https://pharmaceuticalintelligence.com/2016/01/23/autoimmune-inflammtory-bowl-diseases-crohns-disease-ulcerative-colitis-potential-roles-for-modulation-of-interleukins-17-and-23-signaling-for-therapeutics/
    https://pharmaceuticalintelligence.com/2014/10/14/autoimmune-disease-single-gene-eliminates-the-immune-protein-isg15-resulting-in-inability-to-resolve-inflammation-and-fight-infections-discovery-rockefeller-university/
    https://pharmaceuticalintelligence.com/2015/03/01/diarrheas-bacterial-and-nonbacterial/
    https://pharmaceuticalintelligence.com/2016/02/11/intestinal-inflammatory-pharmaceutics/
    https://pharmaceuticalintelligence.com/2014/01/28/biologics-for-autoimmune-diseases-cambridge-healthtech-institutes-inaugural-may-5-6-2014-seaport-world-trade-center-boston-ma/
    https://pharmaceuticalintelligence.com/2015/11/19/rheumatoid-arthritis-update/
    https://pharmaceuticalintelligence.com/2013/08/04/the-delicate-connection-ido-indolamine-2-3-dehydrogenase-and-immunology/
    https://pharmaceuticalintelligence.com/2013/07/31/confined-indolamine-2-3-dehydrogenase-controls-the-hemostasis-of-immune-responses-for-good-and-bad/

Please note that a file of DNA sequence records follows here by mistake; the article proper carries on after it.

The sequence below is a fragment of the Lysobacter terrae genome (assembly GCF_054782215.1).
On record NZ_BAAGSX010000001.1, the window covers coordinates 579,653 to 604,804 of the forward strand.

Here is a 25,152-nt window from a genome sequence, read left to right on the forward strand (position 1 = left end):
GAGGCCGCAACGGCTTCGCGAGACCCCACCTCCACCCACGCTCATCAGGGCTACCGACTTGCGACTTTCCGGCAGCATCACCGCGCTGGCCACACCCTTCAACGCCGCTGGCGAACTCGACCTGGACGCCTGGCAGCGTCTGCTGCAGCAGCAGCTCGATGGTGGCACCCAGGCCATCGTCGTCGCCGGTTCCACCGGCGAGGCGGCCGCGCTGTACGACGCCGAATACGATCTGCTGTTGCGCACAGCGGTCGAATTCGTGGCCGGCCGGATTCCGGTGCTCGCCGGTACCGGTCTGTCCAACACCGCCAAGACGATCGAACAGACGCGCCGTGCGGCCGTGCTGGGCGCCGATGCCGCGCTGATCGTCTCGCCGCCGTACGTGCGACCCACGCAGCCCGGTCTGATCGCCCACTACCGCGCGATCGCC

https://pharmaceuticalintelligence.com/2012/09/13/tofacitinib-an-oral-janus-kinase-inhibitor-in-active-ulcerative-colitis/
    https://pharmaceuticalintelligence.com/2013/03/05/approach-to-controlling-pathogenic-inflammation-in-arthritis/
    https://pharmaceuticalintelligence.com/2013/03/05/rheumatoid-arthritis-risk/
    https://pharmaceuticalintelligence.com/2012/07/08/the-mechanism-of-action-of-the-drug-acthar-for-systemic-lupus-erythematosus-sle/
  7. T cells in immunity
    https://pharmaceuticalintelligence.com/2015/09/07/t-cell-mediated-immune-responses-signaling-pathways-activated-by-tlrs/
    https://pharmaceuticalintelligence.com/2015/05/14/allogeneic-stem-cell-transplantation-9-2/
    https://pharmaceuticalintelligence.com/2015/02/19/graft-versus-host-disease/
    https://pharmaceuticalintelligence.com/2014/10/14/autoimmune-disease-single-gene-eliminates-the-immune-protein-isg15-resulting-in-inability-to-resolve-inflammation-and-fight-infections-discovery-rockefeller-university/
    https://pharmaceuticalintelligence.com/2014/05/27/immunity-and-host-defense-a-bibliography-of-research-technion/